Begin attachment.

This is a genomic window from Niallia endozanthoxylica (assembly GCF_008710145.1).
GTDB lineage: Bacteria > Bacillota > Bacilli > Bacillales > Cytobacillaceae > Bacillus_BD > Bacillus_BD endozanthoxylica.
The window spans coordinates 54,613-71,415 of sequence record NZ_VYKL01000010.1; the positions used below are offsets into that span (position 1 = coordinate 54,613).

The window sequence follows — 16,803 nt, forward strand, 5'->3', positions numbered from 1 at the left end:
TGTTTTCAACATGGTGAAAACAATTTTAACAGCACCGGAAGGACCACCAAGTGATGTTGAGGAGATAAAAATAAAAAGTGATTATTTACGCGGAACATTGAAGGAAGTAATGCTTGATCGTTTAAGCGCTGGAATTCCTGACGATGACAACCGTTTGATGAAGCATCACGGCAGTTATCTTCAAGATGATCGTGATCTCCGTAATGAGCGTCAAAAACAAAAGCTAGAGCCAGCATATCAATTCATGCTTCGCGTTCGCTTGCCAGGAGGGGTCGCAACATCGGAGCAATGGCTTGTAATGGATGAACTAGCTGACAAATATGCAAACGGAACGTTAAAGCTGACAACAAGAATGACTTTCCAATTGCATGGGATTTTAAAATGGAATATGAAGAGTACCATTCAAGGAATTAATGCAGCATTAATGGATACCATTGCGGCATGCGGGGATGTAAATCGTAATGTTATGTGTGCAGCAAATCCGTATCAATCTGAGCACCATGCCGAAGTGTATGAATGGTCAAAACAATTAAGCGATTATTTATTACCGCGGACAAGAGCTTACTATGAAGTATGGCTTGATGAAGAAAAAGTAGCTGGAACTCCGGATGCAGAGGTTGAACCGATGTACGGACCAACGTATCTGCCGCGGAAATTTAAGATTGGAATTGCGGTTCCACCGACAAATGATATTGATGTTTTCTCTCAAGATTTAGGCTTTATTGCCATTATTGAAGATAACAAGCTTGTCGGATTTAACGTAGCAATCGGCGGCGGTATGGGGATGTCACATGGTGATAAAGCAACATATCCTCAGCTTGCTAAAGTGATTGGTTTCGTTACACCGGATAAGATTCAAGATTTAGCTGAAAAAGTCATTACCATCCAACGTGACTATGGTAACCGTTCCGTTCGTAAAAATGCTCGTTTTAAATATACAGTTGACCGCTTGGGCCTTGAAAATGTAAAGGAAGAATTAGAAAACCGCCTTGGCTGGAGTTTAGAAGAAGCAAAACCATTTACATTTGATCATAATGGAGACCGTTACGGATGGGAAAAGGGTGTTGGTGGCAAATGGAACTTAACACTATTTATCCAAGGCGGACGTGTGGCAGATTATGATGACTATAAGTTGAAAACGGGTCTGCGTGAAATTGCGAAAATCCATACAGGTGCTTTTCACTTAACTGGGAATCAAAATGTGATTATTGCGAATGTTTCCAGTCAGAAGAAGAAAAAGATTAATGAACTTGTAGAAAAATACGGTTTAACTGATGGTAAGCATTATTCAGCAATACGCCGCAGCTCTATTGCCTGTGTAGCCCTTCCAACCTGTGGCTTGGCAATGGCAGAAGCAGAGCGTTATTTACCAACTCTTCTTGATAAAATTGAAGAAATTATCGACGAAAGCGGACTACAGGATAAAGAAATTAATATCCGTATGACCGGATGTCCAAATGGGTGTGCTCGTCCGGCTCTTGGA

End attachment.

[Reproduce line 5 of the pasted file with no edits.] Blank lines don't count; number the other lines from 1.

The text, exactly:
TGTTTTCAACATGGTGAAAACAATTTTAACAGCACCGGAAGGACCACCAAGTGATGTTGAGGAGATAAAAATAAAAAGTGATTATTTACGCGGAACATTGAAGGAAGTAATGCTTGATCGTTTAAGCGCTGGAATTCCTGACGATGACAACCGTTTGATGAAGCATCACGGCAGTTATCTTCAAGATGATCGTGATCTCCGTAATGAGCGTCAAAAACAAAAGCTAGAGCCAGCATATCAATTCATGCTTCGCGTTCGCTTGCCAGGAGGGGTCGCAACATCGGAGCAATGGCTTGTAATGGATGAACTAGCTGACAAATATGCAAACGGAACGTTAAAGCTGACAACAAGAATGACTTTCCAATTGCATGGGATTTTAAAATGGAATATGAAGAGTACCATTCAAGGAATTAATGCAGCATTAATGGATACCATTGCGGCATGCGGGGATGTAAATCGTAATGTTATGTGTGCAGCAAATCCGTATCAATCTGAGCACCATGCCGAAGTGTATGAATGGTCAAAACAATTAAGCGATTATTTATTACCGCGGACAAGAGCTTACTATGAAGTATGGCTTGATGAAGAAAAAGTAGCTGGAACTCCGGATGCAGAGGTTGAACCGATGTACGGACCAACGTATCTGCCGCGGAAATTTAAGATTGGAATTGCGGTTCCACCGACAAATGATATTGATGTTTTCTCTCAAGATTTAGGCTTTATTGCCATTATTGAAGATAACAAGCTTGTCGGATTTAACGTAGCAATCGGCGGCGGTATGGGGATGTCACATGGTGATAAAGCAACATATCCTCAGCTTGCTAAAGTGATTGGTTTCGTTACACCGGATAAGATTCAAGATTTAGCTGAAAAAGTCATTACCATCCAACGTGACTATGGTAACCGTTCCGTTCGTAAAAATGCTCGTTTTAAATATACAGTTGACCGCTTGGGCCTTGAAAATGTAAAGGAAGAATTAGAAAACCGCCTTGGCTGGAGTTTAGAAGAAGCAAAACCATTTACATTTGATCATAATGGAGACCGTTACGGATGGGAAAAGGGTGTTGGTGGCAAATGGAACTTAACACTATTTATCCAAGGCGGACGTGTGGCAGATTATGATGACTATAAGTTGAAAACGGGTCTGCGTGAAATTGCGAAAATCCATACAGGTGCTTTTCACTTAACTGGGAATCAAAATGTGATTATTGCGAATGTTTCCAGTCAGAAGAAGAAAAAGATTAATGAACTTGTAGAAAAATACGGTTTAACTGATGGTAAGCATTATTCAGCAATACGCCGCAGCTCTATTGCCTGTGTAGCCCTTCCAACCTGTGGCTTGGCAATGGCAGAAGCAGAGCGTTATTTACCAACTCTTCTTGATAAAATTGAAGAAATTATCGACGAAAGCGGACTACAGGATAAAGAAATTAATATCCGTATGACCGGATGTCCAAATGGGTGTGCTCGTCCGGCTCTTGGA